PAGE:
Years ago, when I lived in Houston, my then-wife and I would venture out on a typical Saturday to the Common Market, a sprawling flea market near the intersection of Westpark Road and the Southwest Freeway, to see what was on offer that week.
The flea market was an assault on the senses. My eyes were dazzled by sun glinting off the hundreds of sequined tops for sale in the ladies’ clothing stalls. The flicker of off-brand TVs in huge electronics stalls threatened to bring on a seizure. My ears were rung by a cacophony of cumbia, salsa, merengue, reggae, rap, rock and country blaring from boom boxes and the occasional live stage performance.
It was Houston life in a microcosm: a panoply of cultures, beliefs and consumer goods all cheek-by-jowl and competing for the buyer’s attention. It was not uncommon to find a Chinese tea booth next to a booth selling illegal bootleg CDs, or a chair massage practitioner next door to a pet shop.
But the smells, oh, the smells! The air was rich with the aromas of fry grease, peppers, meats, spices, sweets and pickles. If it was a favorite food of any culture present in Houston, it could be found at the Common Market. It was the sort of place that, if it existed today, would have been overrun by well-moneyed foodies searching for an “authentic” culinary experience.
Thankfully, back then the foodie movement was in its infancy, so those of us with big appetites and tiny budgets were free to roam.
The best Italian sausage sandwich I’ve ever had was cooked by a Mexican man running a grill cart at the Common Market. The panaderias offered all manner of sweet baked goods flavored with everything from tamarinds and dates to cinnamon and brown sugar.
But for me, the beacon that caused my stomach to growl and my mouth to water was an 8-foot-tall green metal box from which occasional puffs of steam and smoke would issue, carrying the smell of corn roasting inside. It signaled the presence of elotes.
Elotes can be described simplistically as roasted corn, but anyone who’s ever seen the dizzying spread of toppings available at a flea market elotes stand can tell you that’s missing the point. (If anyone knows of such a stand around here, please let me know!)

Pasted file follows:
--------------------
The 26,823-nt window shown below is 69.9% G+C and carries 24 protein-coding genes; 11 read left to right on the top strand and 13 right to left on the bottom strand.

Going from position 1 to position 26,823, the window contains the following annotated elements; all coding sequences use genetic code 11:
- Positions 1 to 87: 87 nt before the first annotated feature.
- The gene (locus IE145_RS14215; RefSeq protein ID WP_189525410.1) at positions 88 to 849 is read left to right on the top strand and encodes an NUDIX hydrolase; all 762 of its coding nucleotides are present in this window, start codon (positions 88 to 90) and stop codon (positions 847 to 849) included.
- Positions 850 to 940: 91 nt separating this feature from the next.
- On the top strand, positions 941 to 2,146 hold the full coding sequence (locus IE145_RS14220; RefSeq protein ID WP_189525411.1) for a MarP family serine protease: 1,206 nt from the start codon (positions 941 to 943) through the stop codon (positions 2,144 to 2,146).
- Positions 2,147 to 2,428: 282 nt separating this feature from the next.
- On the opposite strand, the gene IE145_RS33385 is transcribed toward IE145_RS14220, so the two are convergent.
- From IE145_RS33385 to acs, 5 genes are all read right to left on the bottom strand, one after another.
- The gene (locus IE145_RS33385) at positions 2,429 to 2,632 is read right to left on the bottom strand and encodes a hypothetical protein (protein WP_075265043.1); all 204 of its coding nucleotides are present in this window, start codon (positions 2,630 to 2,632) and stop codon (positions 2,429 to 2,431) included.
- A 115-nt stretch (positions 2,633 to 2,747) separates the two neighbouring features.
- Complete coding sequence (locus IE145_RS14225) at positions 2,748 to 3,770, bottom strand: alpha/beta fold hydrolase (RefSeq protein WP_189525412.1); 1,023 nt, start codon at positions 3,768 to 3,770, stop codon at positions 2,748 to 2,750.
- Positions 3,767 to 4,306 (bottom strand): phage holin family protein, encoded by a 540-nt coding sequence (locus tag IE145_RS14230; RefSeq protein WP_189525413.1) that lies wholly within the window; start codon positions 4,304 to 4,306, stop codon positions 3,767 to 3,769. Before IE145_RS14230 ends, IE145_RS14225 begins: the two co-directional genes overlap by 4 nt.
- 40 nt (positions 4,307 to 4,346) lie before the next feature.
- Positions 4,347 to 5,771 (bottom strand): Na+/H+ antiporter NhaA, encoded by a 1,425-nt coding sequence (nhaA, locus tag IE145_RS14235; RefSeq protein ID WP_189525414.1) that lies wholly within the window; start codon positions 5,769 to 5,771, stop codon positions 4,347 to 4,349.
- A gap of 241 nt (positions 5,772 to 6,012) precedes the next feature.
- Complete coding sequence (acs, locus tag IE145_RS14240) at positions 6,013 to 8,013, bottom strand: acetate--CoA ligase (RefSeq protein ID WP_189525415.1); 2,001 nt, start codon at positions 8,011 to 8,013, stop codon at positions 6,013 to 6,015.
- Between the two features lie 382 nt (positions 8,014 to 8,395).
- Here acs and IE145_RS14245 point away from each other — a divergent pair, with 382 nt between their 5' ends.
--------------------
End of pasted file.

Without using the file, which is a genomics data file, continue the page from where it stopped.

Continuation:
The corn, usually the cheap yellow corn just a cut above feed corn grade, is placed in a tall metal box with baskets on a chain device that runs a circuit from top to bottom and back. At the bottom is a slow-smoldering fire. At the top is (sometimes) a water mister to keep the corn steaming in the shucks. The smell that issues from the box after the corn’s been roasting an hour or so is intoxicating.
Why the slow roast? It’s all about sugar. Corn, like all vegetables, contains sugar. Lots of it, in fact. The trick is to heat the ears slowly so the sugar gets as sweet as it possibly can. This is called caramelization, and it’s the secret to a LOT of good eats. Take a Vidalia onion sometime, cut it up and cook it on low heat with a bit of olive oil. It will take a while, often well over an hour, but you’ll be rewarded with a soft, browned onion so sweet you can (and I have) use it as a topping on vanilla ice cream.
But back to the elotes …
If you get your roasted corn at a traditional Mexican-style stand, when you look for the butter and salt you’ll likely think someone left their groceries sitting on the counter. You’ll find your butter and salt, of course, alongside mayonnaise, salad dressing, parmesan cheese, bread crumbs, chili powder, garlic powder, hot sauces, other spices and even pickled jalapenos. Everyone has their own favorite combination, and it can be fun just to sit and watch people create their masterpieces. My personal preference was mayo, parmesan cheese and a truly unhealthy amount of chili powder.
If you want to do elotes at home (and why not?), you can easily lay out a spread like I describe above, but you might need to fix your corn first to convince your guests you’re not joking. If you’d like to go a little more gourmet, you can pre-mix a single sauce and topping and serve the corn to your guests already prepared.